Criminal Fiscal Liability – Who Bears It?

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Who is Liable for Committing Tax Crimes?

At first glance, the answer to the question posed in the title of this article seems simple – the perpetrator is responsible for committing an offense under the Fiscal Penal Code. However, in reality, such an answer doesn’t explain much, as factual situations can be more complex, for example when multiple people collaborate, each performing different roles, or when some issue orders while others carry them out.

The Fiscal Penal Code provides for the possibility of complex personal and functional configurations when committing offenses and includes regulations that allow criminal fiscal liability to be assigned to various individuals involved in a criminal or fiscal offense.

Individual Perpetrator and Co-Perpetrator

When the perpetrator acts alone, the matter is straightforward. If the guilt is imputed to them at the time of the offense, they will be held criminally liable for fiscal offenses.

However, in cases where the perpetrator acts jointly and in agreement with another person, each of the individuals involved is held responsible for the offense. Each co-perpetrator who carries out the prohibited act is responsible within the limits of their intent or negligence, regardless of the responsibility of the other perpetrators. Personal circumstances that exclude, mitigate, or aggravate liability, which do not constitute an element of the prohibited act, are considered only with regard to the perpetrator to whom they apply.

The Directing or Instructing Perpetrator

Not all perpetrators of prohibited acts are at the same hierarchical level. In organized groups, there is a certain degree of subordination, and some perpetrators direct others in the commission of prohibited acts. The Fiscal Penal Code explicitly states that those who direct the commission of prohibited acts by another person are also liable for the offense. Therefore, an individual who “acts through someone else’s hands” to fulfill the elements of the prohibited act can be convicted of a fiscal or criminal offense.

Similarly, the person who exploits another person’s dependency on them and instructs them to commit a prohibited act is also liable for the offense.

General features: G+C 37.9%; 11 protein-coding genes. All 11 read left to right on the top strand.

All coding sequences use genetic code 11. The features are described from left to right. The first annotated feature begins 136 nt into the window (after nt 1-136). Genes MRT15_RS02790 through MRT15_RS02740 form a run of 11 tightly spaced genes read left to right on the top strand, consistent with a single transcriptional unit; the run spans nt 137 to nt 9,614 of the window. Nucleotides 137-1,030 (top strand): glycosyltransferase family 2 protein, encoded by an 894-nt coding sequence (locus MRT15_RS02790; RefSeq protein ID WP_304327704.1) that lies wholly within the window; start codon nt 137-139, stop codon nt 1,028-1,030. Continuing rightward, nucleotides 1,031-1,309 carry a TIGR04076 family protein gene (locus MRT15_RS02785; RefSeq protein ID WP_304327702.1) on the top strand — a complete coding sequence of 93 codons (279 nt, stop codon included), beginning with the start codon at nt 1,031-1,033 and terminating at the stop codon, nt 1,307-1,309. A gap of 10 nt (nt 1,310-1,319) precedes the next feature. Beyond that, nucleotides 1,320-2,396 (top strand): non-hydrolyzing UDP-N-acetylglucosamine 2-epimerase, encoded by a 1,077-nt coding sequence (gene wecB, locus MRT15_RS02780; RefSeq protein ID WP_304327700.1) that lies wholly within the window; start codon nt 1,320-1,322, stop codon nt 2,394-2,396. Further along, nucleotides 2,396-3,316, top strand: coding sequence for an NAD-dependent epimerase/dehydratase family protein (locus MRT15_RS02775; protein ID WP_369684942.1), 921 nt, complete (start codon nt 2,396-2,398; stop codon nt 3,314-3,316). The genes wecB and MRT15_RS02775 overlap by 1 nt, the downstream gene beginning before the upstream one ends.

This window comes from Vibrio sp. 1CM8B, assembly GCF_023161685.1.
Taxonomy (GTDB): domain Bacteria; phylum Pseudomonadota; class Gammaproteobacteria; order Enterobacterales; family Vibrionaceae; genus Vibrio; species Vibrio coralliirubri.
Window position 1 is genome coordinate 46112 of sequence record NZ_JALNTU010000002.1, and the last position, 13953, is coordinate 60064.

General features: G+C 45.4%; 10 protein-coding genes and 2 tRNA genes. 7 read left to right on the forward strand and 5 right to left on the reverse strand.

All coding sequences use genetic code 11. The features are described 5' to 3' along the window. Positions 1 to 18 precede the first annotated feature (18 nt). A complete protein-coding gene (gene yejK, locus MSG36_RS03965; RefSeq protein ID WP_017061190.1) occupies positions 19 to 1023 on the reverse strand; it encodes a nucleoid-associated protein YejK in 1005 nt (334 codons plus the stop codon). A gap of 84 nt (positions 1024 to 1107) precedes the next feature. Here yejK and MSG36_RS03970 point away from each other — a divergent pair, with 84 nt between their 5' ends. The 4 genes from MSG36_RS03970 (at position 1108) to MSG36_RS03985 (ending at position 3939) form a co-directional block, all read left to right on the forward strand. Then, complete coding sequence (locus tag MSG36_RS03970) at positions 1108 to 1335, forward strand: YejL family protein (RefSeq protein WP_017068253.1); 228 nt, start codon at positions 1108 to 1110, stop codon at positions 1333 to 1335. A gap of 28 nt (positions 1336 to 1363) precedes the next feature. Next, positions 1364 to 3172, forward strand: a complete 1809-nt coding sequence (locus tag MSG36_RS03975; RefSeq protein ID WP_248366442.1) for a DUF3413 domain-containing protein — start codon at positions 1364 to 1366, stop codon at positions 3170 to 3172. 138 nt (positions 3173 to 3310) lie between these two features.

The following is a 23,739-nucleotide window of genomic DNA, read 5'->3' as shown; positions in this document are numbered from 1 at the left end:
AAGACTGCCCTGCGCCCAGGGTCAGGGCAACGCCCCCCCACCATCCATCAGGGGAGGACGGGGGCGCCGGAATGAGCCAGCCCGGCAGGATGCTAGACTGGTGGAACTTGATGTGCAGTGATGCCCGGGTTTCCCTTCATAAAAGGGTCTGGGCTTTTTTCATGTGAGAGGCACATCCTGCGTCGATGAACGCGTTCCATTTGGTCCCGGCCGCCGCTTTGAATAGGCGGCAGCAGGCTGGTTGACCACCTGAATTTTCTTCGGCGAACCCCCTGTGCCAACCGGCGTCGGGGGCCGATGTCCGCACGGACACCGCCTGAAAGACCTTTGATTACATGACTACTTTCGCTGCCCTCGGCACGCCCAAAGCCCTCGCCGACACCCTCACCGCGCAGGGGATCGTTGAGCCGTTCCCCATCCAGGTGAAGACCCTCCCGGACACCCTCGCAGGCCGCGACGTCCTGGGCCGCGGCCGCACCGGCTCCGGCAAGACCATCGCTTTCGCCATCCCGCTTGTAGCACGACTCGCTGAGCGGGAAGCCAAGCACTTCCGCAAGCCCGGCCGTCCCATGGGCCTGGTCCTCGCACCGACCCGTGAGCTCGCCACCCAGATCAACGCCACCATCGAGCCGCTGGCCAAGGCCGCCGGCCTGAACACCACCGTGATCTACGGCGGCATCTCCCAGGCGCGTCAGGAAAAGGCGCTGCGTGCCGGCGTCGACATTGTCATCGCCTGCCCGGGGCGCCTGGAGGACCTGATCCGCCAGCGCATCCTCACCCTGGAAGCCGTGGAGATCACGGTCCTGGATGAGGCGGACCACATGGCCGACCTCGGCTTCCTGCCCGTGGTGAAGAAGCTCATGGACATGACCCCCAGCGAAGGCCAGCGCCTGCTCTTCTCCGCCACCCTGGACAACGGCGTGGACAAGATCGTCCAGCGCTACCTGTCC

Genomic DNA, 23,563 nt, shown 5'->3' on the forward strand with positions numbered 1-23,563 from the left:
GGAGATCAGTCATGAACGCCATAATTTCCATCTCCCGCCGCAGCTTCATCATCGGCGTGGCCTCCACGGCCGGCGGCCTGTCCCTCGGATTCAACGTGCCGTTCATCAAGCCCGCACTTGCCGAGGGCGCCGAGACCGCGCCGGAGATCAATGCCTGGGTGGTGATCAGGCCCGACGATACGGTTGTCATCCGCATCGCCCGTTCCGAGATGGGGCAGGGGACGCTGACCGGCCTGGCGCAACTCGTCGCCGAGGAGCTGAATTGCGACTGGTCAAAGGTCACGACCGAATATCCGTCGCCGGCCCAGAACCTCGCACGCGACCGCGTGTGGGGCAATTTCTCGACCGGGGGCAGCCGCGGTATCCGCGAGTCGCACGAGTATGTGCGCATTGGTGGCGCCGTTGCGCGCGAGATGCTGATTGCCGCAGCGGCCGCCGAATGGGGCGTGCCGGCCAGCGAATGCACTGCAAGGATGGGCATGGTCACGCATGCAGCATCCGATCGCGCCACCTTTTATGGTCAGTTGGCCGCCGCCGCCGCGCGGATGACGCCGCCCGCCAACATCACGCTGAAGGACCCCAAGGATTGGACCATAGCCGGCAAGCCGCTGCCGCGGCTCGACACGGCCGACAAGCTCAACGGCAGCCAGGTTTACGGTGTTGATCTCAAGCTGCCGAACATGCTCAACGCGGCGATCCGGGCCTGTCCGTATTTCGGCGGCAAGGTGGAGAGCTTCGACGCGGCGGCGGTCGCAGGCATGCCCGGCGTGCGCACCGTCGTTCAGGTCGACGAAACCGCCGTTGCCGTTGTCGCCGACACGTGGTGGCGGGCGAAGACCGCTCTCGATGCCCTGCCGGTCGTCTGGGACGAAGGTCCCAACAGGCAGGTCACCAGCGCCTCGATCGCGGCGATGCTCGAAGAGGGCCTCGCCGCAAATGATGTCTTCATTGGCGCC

Liability of Actual Perpetrators

The question arises of who bears criminal fiscal liability when an offense is committed by a collective entity, such as a company, for failing to pay tax on distributed dividends.

According to Article 9, Section 3 of the Fiscal Penal Code, for fiscal or tax offenses, criminal liability applies to those who, under a legal provision, a decision of the relevant authority, an agreement, or the actual conduct of economic, especially financial, matters, handle the economic matters of a natural person, legal entity, or unincorporated organization that does not have legal personality, as an accomplice.

For example, a person handling the economic affairs of a legal entity under a legal provision could be a member of the management board of a limited liability company. Based on the decision of the relevant authority, it may be a bankruptcy trustee.

It is also worth noting the concept of “handling economic matters, especially financial.” It means engaging in all kinds of activities of both a factual and legal nature related to the exchange of goods and services and the circulation of financial resources, including keeping financial records, tax advisory services, or settling tax liabilities.

To emphasize, under the discussed provision, a person handling, under the conditions specified in Article 9, Section 3 of the Fiscal Penal Code, the accounting for the taxpayer, including preparing declarations or statements subsequently submitted to the tax authority, may incur criminal liability as the perpetrator if, for example, they provide false information or conceal the truth in these documents, thus causing a loss of tax. Therefore, if an accountant contractually undertakes specific responsibilities concerning economic, especially financial, matters and a prohibited act occurs within the scope of the assigned competences, they may be held liable.

In Summary

As shown in the above article, a broader range of entities can be held criminally liable for fiscal offenses than the “direct” perpetrator or the entity that violates the addressed norm. Therefore, it is advisable to analyze one’s actions in light of the principles of qualification forms of perpetration described in this article.